The First Abdellatif Laâbi Collection of 2016 Out Now

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There are two volumes of poetry by Prix Goncourt winner Abdellatif Laâbi out in fresh English translations this year:

laabi2The first, Beyond the Barbed Wire, is out from Carcanet this month. The second is In Praise of Defeat, translated by Donald Nicholson-Smith, published by Archipelago, set for release in November [Permit me to add that this volume has a preface by me, Pierre Joris].

The poems in Beyond the Barbed Wire were translated and selected by André Naffis-Sahely, introduced, somewhat surprisingly, not by a Moroccan poet or scholar but by American poet Jim Moore.

Moore connects with Laâbi urgent work as a poet, but also personally: “I wish Abdellatif Laâbi had been with me, some forty years ago, when I was in prison! Laâbi and I were almost exactly the same age, and halfway across the world from each other the Moroccan poet and I were doing time.”

While in prison, Moore discovered a hidden book of poetry in which, he said, inmates had written poems that were important to them. “I hadn’t quite understood that poetry doesn’t only matter to people with college educations; that it is a medium that those in trouble turn to instinctively.”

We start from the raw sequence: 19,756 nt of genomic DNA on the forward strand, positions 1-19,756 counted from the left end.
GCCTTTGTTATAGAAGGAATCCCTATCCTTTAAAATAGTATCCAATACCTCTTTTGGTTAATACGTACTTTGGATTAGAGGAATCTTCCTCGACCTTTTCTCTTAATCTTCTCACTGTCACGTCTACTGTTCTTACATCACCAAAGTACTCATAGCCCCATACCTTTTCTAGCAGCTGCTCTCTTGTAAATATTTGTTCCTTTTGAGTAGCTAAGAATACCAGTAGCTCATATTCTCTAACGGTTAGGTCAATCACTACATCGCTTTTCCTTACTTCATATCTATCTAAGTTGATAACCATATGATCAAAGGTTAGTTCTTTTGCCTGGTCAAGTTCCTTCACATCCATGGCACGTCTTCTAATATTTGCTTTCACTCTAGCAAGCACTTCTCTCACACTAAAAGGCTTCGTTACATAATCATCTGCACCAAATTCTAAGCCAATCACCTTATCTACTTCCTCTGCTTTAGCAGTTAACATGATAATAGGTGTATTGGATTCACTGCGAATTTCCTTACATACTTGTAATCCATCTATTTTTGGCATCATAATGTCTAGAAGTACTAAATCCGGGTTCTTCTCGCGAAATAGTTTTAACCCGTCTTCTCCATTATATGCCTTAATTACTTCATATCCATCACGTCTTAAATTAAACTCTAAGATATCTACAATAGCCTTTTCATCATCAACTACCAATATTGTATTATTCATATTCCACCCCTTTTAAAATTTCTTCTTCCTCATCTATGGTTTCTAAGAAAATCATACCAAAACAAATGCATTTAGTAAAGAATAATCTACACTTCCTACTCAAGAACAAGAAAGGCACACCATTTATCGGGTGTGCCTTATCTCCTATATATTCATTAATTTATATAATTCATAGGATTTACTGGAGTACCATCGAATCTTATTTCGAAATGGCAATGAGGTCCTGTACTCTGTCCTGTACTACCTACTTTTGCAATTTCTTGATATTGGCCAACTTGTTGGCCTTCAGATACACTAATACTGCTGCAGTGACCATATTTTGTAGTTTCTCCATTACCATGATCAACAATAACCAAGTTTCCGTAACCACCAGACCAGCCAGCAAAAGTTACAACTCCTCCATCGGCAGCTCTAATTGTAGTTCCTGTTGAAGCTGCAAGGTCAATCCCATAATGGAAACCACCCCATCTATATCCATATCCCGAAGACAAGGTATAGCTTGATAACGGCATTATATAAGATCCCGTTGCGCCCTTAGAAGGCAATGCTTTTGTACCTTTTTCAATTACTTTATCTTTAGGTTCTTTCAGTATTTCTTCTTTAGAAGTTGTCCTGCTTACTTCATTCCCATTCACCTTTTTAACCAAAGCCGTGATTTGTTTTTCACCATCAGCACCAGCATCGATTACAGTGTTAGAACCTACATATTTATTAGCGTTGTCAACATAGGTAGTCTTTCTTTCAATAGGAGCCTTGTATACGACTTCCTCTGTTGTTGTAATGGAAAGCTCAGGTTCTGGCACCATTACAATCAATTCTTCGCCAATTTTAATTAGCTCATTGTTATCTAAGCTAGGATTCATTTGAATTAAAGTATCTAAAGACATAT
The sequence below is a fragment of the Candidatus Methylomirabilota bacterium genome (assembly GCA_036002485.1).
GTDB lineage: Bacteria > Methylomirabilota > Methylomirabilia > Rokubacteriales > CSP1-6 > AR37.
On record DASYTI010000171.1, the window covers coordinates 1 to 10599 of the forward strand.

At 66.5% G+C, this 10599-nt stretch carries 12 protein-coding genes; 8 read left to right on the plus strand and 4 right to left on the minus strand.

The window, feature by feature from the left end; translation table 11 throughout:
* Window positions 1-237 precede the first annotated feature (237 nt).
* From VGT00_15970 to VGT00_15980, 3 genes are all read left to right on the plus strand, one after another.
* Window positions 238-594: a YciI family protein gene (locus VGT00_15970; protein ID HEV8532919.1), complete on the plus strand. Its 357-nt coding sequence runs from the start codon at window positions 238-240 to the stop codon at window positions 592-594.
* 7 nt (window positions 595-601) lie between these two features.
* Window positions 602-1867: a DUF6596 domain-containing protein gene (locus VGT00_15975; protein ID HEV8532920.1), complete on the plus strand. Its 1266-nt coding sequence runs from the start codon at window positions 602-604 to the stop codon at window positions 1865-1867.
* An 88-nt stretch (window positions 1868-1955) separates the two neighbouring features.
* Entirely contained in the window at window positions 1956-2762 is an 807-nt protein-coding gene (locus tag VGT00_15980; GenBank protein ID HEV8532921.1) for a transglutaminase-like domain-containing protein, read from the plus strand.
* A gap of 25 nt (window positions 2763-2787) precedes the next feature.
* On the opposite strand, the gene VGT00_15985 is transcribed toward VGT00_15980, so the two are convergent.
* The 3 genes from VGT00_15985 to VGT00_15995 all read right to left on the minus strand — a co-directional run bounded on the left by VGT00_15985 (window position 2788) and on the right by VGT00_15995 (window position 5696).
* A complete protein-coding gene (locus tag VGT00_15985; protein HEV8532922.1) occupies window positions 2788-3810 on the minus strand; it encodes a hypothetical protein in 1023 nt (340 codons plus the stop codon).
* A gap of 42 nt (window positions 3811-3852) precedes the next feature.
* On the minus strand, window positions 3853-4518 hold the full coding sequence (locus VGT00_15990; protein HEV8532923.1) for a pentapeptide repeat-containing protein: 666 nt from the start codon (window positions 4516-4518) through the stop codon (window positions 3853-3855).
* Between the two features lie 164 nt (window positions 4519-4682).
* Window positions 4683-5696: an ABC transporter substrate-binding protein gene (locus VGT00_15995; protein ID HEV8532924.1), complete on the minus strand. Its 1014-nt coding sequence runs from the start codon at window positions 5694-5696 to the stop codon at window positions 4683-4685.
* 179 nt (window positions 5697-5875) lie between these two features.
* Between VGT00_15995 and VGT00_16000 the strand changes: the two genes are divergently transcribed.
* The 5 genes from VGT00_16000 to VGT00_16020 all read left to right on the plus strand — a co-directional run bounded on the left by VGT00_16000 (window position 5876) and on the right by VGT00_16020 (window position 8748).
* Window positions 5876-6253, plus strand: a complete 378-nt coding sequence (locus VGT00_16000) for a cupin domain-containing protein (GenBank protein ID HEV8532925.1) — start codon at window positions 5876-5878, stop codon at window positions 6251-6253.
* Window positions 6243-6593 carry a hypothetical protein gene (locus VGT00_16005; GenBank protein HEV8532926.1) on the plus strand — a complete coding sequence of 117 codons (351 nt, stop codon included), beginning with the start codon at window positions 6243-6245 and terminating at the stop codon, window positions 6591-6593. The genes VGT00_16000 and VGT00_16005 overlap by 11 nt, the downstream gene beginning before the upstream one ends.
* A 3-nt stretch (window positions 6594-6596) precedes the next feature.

The poems in this collection are pulled from different moments in Laâbi’s acclaimed career, with the largest selection coming from his from his 1981 collection, The Poem Beneath the Gag, and his 1993 collection The World’s Embrace.

A poem from the first, “Letter to My Friends Overseas,” appeared in Asymptote. There, Naffis-Sahely wrote that “The original text of ‘Lettre à mes amis d’outre-mer’/’Letter To My Friends Overseas’ was first published in La Nouvelle Critique in August 1978, after being smuggled out of prison piecemeal to friends of Laâbi’s in France and later reassembled.”

It opens:

Friends
you’ve become
one of those beacons of light
who help to defend me
from the forceps of the night

Laâbi is still concerned with the work of imprisoned poets, and recently brought Ashraf Fayadh’s Instructions Within from Arabic into French.

His “Death” also came from that collection, which opens with the ringing and plain-spoken:

Here I am aged thirty-three years
and I too start to think
about death
I’m not talking
about death with a capital D
but simply my own
which might come any day now
and is an experience with which
I must settle some scores

An interview with Naffis-Sahely just published in Guernica sheds light on the poems that he chose for his collection.

Donald Nicholson-Smith, we can assume, chose different poems. One appeared in March in Bomb, Poems Fallen from the Train.” Its urgency is somewhat different, and it is laced with humor. And this wonderful line:

Reading sometimes means
being humiliated for not writing

These two collections represent a major push toward making Laâbi’s work more available in English; they will be interesting to read against one another.

 

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